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Grace paddled slowly as they entered the slot canyon. Walls of sandstone rose on either side of the flotilla of three kayaks. The sloshing of their paddles echoed.

“Are you sure this is the one, Dr. Yun?” Eric called from the back. He placed his paddle across his lap and adjusted his glasses to keep them from slipping down his nose. There were thousands of canyons in Lake Powell. Every year, as the water level dropped, more and more emerged. It was impossible to know all of them. But Grace seemed to understand the web of waterways and their secrets.

“This is the one,” she replied. She quickened her stroke, disturbing the glassy surface of the water.

“Try to keep up,” Ingram said. He twisted his thick neck to glare at the scrawny grad student. Ingram was almost too bulky to fit in his kayak — a large man with a red beard and icy blue eyes that cut like knives. He increased his pace to follow Grace around the bend in the canyon, leaving Eric in his wake.

The slot canyon continued to snake its way through the desert. The three kayakers continued in silence as the sun dipped low and cast curtains of blood-red light across the water. As they went, the canyon’s walls began to close in. The channel narrowed and narrowed.

“This feels like a dead end,” Ingram grumbled. “We are no closer to the treasure and we’ve wasted two days getting here.”

“If you’re willing to give up that easily, I suggest you turn back,” Grace said. Her voice was cool like the waters. “There won’t be another opportunity.”

“I’m not letting you out of my sight,” Ingram said. “Not until I see it with my own eyes.”

“There will be plenty to see, don’t you worry,” she said. They followed another turn, scraping the bow and the stern of their kayaks as they squeezed through the passage. “It’ll be worth it.”

Darkness fell. It was some time before moonlight spilled into their canyon enough to see the way ahead. The canyon appeared to come to an end. It was too tight to get through.

“Come on, boys,” Grace goaded them. She set her paddle down lengthwise on the kayak and used her hands to push the kayak through the slit of rock. The sides of her kayak shrieked and groaned as they scraped by. Ingram and Eric waited incredulously. Soon, Grace was lost in the shadows.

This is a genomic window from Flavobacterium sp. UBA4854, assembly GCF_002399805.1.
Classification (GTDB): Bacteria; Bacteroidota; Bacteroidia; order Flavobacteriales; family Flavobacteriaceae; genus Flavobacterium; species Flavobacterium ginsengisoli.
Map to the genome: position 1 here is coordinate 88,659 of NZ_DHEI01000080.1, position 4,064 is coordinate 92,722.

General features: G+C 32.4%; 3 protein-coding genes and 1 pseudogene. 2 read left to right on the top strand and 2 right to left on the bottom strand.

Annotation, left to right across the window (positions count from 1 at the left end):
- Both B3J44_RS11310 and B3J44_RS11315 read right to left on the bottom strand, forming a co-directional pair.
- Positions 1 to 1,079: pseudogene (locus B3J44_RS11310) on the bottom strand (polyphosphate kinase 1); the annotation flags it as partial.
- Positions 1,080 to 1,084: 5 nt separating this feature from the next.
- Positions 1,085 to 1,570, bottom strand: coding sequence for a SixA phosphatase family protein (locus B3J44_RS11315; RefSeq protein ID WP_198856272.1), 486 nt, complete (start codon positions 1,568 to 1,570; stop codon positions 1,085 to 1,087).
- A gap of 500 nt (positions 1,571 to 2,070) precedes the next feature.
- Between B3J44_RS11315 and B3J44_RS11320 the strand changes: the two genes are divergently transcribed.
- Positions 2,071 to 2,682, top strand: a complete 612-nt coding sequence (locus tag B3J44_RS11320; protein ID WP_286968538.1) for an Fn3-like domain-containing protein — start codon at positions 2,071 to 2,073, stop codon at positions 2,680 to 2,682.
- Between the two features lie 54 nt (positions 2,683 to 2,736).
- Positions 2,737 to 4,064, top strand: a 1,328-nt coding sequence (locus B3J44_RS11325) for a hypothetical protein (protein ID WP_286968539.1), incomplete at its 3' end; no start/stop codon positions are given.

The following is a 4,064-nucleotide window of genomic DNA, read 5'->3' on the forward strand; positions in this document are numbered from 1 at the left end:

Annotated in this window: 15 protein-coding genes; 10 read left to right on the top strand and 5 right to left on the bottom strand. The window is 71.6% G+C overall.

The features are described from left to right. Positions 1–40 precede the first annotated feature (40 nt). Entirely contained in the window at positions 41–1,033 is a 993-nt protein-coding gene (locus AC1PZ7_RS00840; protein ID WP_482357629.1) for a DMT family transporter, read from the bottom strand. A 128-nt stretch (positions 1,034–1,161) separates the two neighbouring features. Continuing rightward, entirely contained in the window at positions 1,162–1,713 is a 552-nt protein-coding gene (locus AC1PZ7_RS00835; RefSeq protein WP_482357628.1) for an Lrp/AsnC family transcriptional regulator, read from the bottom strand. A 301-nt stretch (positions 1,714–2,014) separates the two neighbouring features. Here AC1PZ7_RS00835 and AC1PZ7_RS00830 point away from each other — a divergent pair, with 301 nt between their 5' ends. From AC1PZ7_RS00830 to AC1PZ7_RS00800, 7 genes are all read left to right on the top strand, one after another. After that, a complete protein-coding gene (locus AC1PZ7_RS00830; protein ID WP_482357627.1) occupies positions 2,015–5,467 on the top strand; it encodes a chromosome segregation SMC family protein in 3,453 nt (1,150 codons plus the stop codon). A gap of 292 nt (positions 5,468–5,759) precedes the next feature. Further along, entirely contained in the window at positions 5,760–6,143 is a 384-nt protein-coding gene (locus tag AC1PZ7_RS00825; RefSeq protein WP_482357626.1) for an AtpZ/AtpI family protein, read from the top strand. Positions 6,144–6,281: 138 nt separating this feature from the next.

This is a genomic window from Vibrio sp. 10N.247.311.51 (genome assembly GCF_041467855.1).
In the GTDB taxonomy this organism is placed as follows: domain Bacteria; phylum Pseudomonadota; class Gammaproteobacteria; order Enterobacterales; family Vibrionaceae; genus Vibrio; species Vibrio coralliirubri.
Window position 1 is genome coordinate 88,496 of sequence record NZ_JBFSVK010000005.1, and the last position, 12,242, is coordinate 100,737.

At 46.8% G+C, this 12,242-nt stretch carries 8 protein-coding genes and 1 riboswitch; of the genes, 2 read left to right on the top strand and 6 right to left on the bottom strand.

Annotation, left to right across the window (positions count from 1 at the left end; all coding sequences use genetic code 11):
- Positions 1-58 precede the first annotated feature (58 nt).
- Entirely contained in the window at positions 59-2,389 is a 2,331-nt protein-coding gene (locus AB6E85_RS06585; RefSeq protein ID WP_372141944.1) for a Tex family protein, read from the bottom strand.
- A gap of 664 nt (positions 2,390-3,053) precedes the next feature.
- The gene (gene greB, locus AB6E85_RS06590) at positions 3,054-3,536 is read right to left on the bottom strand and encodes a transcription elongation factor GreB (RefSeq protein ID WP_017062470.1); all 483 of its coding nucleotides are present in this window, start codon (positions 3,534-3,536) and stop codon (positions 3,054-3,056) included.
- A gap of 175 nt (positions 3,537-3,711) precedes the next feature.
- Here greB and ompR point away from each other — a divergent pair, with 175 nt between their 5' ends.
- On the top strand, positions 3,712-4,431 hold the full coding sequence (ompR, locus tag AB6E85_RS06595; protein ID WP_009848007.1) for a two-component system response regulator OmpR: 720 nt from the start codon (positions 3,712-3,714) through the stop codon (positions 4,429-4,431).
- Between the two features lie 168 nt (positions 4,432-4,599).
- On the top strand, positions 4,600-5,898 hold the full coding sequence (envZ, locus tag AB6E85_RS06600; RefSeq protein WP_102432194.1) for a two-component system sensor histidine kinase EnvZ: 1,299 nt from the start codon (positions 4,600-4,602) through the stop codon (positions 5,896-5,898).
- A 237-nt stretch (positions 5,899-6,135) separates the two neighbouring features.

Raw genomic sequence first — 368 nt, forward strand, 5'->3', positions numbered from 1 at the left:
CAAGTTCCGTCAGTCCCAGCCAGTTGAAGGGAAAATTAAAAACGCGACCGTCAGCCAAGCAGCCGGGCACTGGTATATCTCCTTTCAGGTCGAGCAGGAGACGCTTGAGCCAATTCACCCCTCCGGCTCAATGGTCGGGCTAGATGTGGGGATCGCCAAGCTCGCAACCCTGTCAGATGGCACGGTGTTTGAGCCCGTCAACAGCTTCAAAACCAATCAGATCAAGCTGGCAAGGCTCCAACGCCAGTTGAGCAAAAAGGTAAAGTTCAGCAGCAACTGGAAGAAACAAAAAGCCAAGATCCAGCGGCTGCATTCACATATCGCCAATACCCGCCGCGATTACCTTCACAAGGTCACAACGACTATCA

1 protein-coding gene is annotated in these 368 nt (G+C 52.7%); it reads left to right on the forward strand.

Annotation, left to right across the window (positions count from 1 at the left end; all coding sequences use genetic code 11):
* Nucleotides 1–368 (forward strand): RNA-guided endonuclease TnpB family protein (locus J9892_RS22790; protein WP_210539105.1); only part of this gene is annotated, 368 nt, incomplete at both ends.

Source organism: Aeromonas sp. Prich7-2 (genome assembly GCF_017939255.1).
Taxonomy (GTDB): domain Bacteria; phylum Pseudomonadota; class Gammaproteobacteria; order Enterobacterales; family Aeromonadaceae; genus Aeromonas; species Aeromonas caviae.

“Well, no sense stopping now, is there?” Eric asked. Following his teacher’s method, he placed his hands on either wall of the canyon and pushed himself into the crack. Ingram followed.

On the other side was a cavern of stone. It was huge, with smooth walls that formed an almost perfect dome. On the far side was a ledge ten feet wide. Above it, pale white moonlight shone through an opening to the surface.

By the time Eric and Ingram were through, Grace was already at the ledge, securing her kayak to the rock with rope. Skillfully, she climbed out and scrambled up onto dry land. The two men soon joined her.

“Flashlight,” she said. Eric fumbled for one in the many bulging pockets of his vest. Finally, he pulled the penlight free from a wad of extra socks and handed it to her. She twisted it and her features were suddenly lit in the darkness of the cave.

She began to scan the walls, until the circle of light fell on a small carving. She smirked, as if knowing where it was all along and knelt down beside it. It was worn by the years, but the symbols were still easy to identify: a cross with two hands bearing wounds to the palms.

“Those are Christian symbols, Dr. Yun,” Eric said.

“That’s B-level deduction, Eric,” she chastised him. “Let’s aim for at least an A-minus.”

“Well, I, uh,” he stumbled. “Missionaries. Spanish missionaries were in this area in the mid-18th century.”

“Much better,” Grace said, giving her student a pat on the back.

“That’s the coat of arms of the Franciscan Order, to be specific,” Ingram said. His gruff voice echoed in the chamber. “Which means they came from the missions near Sante Fe.”

“Very good,” Grace said. She studied it with her eyes. And when that was not enough, she reached out and traced its smooth edges with her fingers.

Eric looked at Ingram, totally stupefied.

“Since when do you know history?”

“You thought I was just here to be the muscle, did you?”

“It’s a miracle it survived,” Grace interrupted. She didn’t have time for squabbling. “It’s been underwater for half a century.”

“So, we start digging now?” Ingram said, a wild look creeping into his eyes.

“No, the treasure isn’t here,” she said, waving her hand dismissively.

“Then why in the hell are we here?” Ingram demanded. He looked like the dog who’d just had his treat snatched away.

“This is a signpost,” Grace said. She tossed the flashlight to him and went back to start unloading the kayaks. “It means we’re on the right road.”

“How long is his going to take?” he asked, still fuming.

Grace stopped and looked at him with her own piercing, dark gaze. “I honestly don’t know,” she said. “I’ve been at it for ten years. But when we do find it, I promise you won’t be disappointed.”

Ingram didn’t say much after that. They set up camp and soon Grace and Eric were asleep. Only Ingram remained awake, twirling a sharp Bowie knife in his hand and watching the glint of moonlight over its blade…

To Be Continued.

— 30 —

Jonny Eberle is a writer in Tacoma, WA. You can follow him on Twitter here.

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